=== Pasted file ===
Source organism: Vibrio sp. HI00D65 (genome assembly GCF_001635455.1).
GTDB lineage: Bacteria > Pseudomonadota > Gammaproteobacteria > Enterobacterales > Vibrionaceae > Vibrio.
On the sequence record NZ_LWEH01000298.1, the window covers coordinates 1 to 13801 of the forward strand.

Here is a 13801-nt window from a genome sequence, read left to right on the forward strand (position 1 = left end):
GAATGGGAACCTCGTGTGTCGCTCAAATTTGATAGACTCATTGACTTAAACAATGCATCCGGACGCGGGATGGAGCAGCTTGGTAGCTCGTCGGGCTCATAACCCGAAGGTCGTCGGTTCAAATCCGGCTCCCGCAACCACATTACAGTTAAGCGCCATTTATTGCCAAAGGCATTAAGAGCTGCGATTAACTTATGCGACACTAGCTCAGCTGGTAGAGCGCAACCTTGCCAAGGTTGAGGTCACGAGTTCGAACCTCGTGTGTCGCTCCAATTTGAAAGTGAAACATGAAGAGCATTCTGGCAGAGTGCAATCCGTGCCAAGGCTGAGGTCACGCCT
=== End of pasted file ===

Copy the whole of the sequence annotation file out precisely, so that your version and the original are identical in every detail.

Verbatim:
Source organism: Vibrio sp. HI00D65 (genome assembly GCF_001635455.1).
GTDB lineage: Bacteria > Pseudomonadota > Gammaproteobacteria > Enterobacterales > Vibrionaceae > Vibrio.
On the sequence record NZ_LWEH01000298.1, the window covers coordinates 1 to 13801 of the forward strand.

Here is a 13801-nt window from a genome sequence, read left to right on the forward strand (position 1 = left end):
GAATGGGAACCTCGTGTGTCGCTCAAATTTGATAGACTCATTGACTTAAACAATGCATCCGGACGCGGGATGGAGCAGCTTGGTAGCTCGTCGGGCTCATAACCCGAAGGTCGTCGGTTCAAATCCGGCTCCCGCAACCACATTACAGTTAAGCGCCATTTATTGCCAAAGGCATTAAGAGCTGCGATTAACTTATGCGACACTAGCTCAGCTGGTAGAGCGCAACCTTGCCAAGGTTGAGGTCACGAGTTCGAACCTCGTGTGTCGCTCCAATTTGAAAGTGAAACATGAAGAGCATTCTGGCAGAGTGCAATCCGTGCCAAGGCTGAGGTCACGCCT